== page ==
Personally, I really don’t like eating mushrooms. There’s something about the texture that just doesn’t suit my taste. Regardless of how I feel about it though, a lot of people include mushrooms in their diet and it’s really one of the most common foods out there.
But did you know that a certain type of mushroom might be able to help boost your testosterone? The mushroom I’m talking about is Agaricus Bisporus. It can also be found in testosterone boosters which is why in today’s review, we’re going to be checking out some of the research that surrounds it and see whether or not it’s actually effective.
WHY TEST BOOSTER SUPPLEMENTS USE AGARICUS BISPORUS
Although several other species of mushroom have been linked to treatments of different health conditions such as diabetes and high cholesterol, Agaricus Bisporus, to my knowledge, hasn’t correlated to any specific health benefit. Because of this, I find it very intriguing why some testosterone boosting supplements include Agaricus Bisporus in their stack.
As part of an everyday meal, Agaricus Bisporus may come in different shapes, sizes, and colors. There’s a white variation and a brown one. Additionally, it can also be harvested young where it is called button mushrooms or when it is matured where it is then called Portobello.
It’s actually quite uncommon for Agaricus Bisporus to be sold as a supplement but again, that isn’t stopping natural testosterone boosters to include it in their formula. This mushroom has a few compounds that have been suggested to inhibit aromatase – an enzyme that converts our favorite manly hormone (testosterone) into estrogen.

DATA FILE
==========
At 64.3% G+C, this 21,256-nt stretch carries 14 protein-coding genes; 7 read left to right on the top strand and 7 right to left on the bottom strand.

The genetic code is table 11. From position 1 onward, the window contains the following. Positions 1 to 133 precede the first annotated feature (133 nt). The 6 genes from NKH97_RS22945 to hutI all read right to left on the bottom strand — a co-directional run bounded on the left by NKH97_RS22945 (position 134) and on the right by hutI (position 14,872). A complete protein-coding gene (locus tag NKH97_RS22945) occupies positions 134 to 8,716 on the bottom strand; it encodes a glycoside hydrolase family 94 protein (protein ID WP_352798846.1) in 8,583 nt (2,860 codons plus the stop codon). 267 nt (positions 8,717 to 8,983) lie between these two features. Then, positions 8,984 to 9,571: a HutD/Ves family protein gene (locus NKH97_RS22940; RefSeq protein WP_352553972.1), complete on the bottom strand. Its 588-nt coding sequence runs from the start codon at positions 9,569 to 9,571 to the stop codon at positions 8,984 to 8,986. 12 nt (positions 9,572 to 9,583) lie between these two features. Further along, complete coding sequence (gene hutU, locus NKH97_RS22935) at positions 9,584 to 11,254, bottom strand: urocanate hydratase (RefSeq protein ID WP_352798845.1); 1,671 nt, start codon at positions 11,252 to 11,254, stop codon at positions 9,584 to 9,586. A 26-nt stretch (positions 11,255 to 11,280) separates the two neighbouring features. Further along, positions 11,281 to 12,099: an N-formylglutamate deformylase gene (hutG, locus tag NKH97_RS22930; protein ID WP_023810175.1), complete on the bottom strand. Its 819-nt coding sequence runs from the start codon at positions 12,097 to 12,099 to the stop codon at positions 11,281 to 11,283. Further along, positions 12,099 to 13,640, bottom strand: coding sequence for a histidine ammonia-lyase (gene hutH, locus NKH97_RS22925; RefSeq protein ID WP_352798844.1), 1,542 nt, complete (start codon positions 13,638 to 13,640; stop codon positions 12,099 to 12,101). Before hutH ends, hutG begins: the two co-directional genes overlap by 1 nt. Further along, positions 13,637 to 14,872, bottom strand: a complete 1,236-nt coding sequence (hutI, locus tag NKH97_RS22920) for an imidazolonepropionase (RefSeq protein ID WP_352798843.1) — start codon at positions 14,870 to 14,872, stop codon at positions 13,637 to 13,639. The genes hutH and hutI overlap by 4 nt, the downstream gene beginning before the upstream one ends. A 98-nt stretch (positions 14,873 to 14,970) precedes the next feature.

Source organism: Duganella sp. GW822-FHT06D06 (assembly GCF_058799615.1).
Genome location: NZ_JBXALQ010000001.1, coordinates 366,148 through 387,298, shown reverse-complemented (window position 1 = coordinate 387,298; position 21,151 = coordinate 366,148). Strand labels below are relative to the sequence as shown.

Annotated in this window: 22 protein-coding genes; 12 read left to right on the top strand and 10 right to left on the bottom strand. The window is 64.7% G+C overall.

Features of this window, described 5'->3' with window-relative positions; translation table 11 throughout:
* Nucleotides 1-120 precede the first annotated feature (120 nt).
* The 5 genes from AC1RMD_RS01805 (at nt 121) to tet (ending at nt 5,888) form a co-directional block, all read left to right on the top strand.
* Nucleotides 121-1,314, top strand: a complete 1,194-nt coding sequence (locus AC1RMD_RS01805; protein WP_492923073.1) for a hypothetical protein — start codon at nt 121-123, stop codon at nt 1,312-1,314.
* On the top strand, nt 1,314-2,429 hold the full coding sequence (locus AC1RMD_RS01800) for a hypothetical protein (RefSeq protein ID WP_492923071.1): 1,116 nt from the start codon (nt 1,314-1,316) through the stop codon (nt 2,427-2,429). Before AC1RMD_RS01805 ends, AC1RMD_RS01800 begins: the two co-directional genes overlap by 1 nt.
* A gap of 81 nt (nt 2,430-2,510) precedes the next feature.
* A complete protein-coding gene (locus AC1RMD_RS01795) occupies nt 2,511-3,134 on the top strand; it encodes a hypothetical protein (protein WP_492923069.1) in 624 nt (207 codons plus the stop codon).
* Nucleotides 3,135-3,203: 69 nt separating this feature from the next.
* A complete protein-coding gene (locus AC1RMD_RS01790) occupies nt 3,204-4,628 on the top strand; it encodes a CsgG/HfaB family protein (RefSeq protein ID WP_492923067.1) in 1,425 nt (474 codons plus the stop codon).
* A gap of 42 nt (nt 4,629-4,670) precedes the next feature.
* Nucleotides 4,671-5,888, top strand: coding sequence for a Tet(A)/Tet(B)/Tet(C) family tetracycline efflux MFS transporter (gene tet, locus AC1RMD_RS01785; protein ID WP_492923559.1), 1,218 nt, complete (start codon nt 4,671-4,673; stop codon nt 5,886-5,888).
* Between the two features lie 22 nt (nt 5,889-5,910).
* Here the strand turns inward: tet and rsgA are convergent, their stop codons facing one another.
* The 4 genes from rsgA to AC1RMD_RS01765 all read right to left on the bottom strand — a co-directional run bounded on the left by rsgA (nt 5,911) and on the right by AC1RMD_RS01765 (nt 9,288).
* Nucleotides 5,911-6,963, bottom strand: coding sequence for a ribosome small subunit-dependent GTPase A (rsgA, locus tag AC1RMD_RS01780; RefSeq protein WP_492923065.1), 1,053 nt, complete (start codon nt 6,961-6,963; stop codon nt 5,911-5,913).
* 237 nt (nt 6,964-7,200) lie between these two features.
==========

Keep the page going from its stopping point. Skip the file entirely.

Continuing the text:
In testosterone boosters, the manufacturers use Agaricus Bisporus for this very reason. By inhibiting aromatase activity, Agaricus Bisporus may theoretically lower levels of estrogen while simultaneously increasing testosterone. That’s cool and all but I say “theoretically” because the research that back this claim is honestly, pretty weak. Let’s check them out anyway.
STUDIES ON AGARICUS BISPORUS SUGGEST:
Suppress aromatase in isolated cells
According to this research, “natural compounds such as flavones and isoflavones have been shown to be inhibitors of aromatase”. Because of this, vegetables that contain these said phytochemicals, including Agaricus Bisporus were “screened for their ability to inhibit aromatase activity in a human placental microsome assay”.
That sounds so scientific so let me make it simple for you. The research basically intends to test vegetables for their influence on the metabolism of the aromatase enzyme.
The researchers then prepared heat-stable extracts from vegetables and screened them for their ability to inhibit aromatase activity. As stated in the research, “white button mushroom (species Agaricus bisporus) suppressed aromatase activity dose dependently”.
Contain aromatase inhibiting compounds
Similar to the previous research, this one also mentions White Button Mushrooms (Agaricus Bisporus) as potential aromatase inhibitors and estrogen biosynthesis regulators. This led the researchers to conduct a research aimed to evaluate the activity of mushroom extracts in their ability to suppress aromatase in vitro and in vivo.